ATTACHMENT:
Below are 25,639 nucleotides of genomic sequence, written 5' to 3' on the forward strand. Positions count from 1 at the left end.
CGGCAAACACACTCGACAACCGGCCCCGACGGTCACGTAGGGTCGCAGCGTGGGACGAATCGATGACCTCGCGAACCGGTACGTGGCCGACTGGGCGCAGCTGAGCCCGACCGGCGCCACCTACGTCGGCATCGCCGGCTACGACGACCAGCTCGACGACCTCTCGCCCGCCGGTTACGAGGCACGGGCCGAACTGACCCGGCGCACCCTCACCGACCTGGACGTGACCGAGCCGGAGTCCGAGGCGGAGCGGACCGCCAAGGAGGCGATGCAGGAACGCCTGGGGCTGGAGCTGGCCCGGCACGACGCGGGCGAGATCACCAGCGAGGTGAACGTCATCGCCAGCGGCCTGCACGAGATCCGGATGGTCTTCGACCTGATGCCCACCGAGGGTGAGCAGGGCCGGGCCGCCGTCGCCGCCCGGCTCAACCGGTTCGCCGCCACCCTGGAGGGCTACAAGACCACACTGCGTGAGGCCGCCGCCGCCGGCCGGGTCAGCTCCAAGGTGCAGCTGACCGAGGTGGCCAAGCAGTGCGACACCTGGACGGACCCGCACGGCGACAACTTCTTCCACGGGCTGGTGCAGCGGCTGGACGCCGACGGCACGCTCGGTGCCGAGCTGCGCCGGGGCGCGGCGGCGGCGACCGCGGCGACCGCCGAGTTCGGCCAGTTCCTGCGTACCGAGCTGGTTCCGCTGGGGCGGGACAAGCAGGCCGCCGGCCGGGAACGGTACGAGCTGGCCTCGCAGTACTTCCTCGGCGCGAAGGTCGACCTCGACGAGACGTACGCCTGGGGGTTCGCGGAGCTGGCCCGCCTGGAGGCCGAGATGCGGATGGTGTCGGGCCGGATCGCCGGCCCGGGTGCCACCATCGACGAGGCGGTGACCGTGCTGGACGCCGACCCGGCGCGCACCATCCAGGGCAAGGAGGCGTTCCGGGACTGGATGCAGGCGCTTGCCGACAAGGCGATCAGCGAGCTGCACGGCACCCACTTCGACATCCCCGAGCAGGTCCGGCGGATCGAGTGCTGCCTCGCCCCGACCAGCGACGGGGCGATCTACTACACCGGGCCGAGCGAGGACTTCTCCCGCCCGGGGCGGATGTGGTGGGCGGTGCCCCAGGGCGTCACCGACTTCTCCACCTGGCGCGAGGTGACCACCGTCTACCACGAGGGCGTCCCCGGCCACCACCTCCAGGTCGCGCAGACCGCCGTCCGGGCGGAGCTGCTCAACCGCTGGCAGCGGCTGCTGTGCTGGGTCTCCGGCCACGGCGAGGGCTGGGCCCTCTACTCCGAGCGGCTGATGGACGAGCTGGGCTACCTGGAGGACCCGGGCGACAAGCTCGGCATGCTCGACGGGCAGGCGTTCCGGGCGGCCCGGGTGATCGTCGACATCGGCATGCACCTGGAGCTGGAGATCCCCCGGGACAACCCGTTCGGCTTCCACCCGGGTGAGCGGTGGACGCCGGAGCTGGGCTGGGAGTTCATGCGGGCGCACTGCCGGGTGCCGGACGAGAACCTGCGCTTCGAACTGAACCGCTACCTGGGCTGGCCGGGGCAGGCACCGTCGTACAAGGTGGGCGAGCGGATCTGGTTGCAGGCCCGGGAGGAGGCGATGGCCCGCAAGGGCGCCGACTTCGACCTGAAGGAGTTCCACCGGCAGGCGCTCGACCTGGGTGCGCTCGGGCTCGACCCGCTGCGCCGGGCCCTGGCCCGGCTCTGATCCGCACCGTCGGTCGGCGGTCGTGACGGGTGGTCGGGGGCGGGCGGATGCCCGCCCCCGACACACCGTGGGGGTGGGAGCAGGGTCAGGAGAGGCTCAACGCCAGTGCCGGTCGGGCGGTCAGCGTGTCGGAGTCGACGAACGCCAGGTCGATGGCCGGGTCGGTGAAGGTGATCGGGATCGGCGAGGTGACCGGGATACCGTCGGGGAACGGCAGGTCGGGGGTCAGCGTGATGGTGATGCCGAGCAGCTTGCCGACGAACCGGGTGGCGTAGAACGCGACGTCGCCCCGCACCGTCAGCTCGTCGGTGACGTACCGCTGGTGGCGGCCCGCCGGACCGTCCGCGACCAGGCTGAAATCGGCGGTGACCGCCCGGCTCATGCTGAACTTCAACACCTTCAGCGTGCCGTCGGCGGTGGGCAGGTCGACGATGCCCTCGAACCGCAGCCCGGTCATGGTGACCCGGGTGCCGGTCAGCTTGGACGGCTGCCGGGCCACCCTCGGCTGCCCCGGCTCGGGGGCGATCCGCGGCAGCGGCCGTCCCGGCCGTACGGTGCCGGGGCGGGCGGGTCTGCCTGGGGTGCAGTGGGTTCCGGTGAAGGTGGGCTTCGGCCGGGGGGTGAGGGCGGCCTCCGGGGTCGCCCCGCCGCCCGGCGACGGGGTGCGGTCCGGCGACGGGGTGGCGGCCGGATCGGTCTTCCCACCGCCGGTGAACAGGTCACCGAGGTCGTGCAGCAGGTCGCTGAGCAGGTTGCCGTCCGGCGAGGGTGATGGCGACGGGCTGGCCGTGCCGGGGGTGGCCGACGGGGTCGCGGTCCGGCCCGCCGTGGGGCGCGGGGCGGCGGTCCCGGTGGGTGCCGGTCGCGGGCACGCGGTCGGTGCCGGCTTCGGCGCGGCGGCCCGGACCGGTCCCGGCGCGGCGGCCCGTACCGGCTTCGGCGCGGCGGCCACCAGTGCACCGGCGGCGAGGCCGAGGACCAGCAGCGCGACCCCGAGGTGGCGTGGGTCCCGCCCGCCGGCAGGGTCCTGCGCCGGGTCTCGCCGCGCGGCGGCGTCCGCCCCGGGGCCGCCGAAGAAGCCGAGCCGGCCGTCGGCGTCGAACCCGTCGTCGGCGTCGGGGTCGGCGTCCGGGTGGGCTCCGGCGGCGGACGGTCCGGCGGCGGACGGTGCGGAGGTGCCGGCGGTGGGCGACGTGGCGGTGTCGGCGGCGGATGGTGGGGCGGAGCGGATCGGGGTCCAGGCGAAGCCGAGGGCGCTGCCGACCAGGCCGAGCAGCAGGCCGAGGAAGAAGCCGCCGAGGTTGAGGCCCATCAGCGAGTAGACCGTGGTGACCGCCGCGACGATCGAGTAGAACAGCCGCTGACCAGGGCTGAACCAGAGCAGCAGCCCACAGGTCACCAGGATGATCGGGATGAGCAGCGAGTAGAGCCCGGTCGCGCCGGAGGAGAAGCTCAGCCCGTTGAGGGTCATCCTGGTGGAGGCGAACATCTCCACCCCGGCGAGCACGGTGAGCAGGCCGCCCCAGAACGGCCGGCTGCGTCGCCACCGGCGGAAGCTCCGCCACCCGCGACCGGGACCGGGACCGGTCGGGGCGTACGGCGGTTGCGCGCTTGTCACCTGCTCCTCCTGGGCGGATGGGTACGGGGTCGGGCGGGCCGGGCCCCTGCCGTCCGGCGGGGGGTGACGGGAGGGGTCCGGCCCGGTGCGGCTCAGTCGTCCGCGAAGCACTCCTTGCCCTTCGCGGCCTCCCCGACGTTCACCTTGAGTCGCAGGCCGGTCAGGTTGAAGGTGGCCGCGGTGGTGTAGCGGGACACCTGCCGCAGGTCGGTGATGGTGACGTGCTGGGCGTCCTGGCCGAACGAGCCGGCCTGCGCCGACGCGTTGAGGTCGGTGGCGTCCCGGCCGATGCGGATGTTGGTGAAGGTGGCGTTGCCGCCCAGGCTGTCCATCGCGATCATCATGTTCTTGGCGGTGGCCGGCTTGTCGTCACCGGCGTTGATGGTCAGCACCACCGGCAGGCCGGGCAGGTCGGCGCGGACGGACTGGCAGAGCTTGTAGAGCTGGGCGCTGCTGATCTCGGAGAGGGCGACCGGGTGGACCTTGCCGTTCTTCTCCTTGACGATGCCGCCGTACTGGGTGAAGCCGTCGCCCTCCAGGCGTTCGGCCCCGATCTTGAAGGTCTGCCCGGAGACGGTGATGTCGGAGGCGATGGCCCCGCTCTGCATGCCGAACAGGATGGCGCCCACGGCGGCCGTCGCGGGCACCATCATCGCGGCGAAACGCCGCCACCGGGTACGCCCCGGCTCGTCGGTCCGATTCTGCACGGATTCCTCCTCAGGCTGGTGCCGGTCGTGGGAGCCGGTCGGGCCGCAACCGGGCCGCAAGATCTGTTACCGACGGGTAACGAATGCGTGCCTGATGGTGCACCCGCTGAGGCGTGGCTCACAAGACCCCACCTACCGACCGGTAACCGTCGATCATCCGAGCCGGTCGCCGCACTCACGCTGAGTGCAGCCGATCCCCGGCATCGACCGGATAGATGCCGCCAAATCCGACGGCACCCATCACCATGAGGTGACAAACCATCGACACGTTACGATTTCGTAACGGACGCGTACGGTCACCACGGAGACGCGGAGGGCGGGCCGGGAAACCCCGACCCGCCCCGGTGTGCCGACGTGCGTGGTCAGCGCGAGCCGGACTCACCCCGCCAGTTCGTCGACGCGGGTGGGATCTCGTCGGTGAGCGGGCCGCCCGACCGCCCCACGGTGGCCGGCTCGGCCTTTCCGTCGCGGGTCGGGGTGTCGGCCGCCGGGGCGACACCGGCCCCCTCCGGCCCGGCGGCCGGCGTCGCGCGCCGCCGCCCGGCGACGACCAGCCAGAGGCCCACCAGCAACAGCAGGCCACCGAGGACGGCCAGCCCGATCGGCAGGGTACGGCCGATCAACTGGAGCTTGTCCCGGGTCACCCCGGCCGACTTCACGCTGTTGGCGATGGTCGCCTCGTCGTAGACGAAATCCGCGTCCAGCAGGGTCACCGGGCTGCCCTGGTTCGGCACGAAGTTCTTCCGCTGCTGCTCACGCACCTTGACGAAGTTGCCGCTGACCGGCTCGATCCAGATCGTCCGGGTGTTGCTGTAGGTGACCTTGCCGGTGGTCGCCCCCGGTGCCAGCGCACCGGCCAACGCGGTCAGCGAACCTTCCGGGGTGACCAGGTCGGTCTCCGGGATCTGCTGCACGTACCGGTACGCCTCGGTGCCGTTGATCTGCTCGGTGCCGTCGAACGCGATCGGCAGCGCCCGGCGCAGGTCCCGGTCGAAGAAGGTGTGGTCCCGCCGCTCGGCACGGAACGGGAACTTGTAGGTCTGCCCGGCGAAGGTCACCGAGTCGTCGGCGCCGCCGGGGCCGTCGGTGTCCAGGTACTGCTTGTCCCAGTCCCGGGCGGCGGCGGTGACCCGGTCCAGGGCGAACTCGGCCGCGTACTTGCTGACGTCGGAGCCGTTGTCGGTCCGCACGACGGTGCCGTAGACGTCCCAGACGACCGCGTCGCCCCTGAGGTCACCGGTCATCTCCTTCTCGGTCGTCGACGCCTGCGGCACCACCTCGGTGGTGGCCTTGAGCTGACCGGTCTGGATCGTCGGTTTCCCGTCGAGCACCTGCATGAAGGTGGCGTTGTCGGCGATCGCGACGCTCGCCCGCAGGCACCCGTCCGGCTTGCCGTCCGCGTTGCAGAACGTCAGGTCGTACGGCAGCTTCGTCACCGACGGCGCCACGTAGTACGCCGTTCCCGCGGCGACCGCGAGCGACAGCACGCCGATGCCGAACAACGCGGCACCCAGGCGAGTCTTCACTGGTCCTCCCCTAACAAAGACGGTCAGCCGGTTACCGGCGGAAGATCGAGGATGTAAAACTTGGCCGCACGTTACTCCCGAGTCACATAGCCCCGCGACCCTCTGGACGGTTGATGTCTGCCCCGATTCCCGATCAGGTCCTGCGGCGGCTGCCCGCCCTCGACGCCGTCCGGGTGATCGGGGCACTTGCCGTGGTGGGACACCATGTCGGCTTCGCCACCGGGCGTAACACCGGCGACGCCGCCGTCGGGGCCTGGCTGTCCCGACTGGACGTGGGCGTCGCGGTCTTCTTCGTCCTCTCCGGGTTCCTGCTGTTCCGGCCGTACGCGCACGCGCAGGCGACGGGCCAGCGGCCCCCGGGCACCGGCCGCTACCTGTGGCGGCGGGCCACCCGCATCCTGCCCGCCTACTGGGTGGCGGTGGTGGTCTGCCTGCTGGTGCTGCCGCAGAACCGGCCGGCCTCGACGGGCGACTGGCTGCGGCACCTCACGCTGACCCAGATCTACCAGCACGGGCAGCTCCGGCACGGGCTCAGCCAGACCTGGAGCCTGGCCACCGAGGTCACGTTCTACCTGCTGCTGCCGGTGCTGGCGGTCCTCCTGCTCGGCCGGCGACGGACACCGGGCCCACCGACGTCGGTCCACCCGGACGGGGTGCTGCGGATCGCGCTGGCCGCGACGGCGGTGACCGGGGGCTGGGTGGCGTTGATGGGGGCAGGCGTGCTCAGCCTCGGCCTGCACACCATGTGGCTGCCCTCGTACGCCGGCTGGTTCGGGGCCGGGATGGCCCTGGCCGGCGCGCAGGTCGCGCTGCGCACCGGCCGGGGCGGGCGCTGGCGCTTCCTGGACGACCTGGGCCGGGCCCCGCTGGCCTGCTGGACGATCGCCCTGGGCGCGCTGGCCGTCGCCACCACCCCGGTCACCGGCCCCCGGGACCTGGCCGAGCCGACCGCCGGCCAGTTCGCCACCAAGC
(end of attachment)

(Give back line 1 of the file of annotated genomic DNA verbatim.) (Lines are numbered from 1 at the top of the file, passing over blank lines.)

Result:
Below are 25,639 nucleotides of genomic sequence, written 5' to 3' on the forward strand. Positions count from 1 at the left end.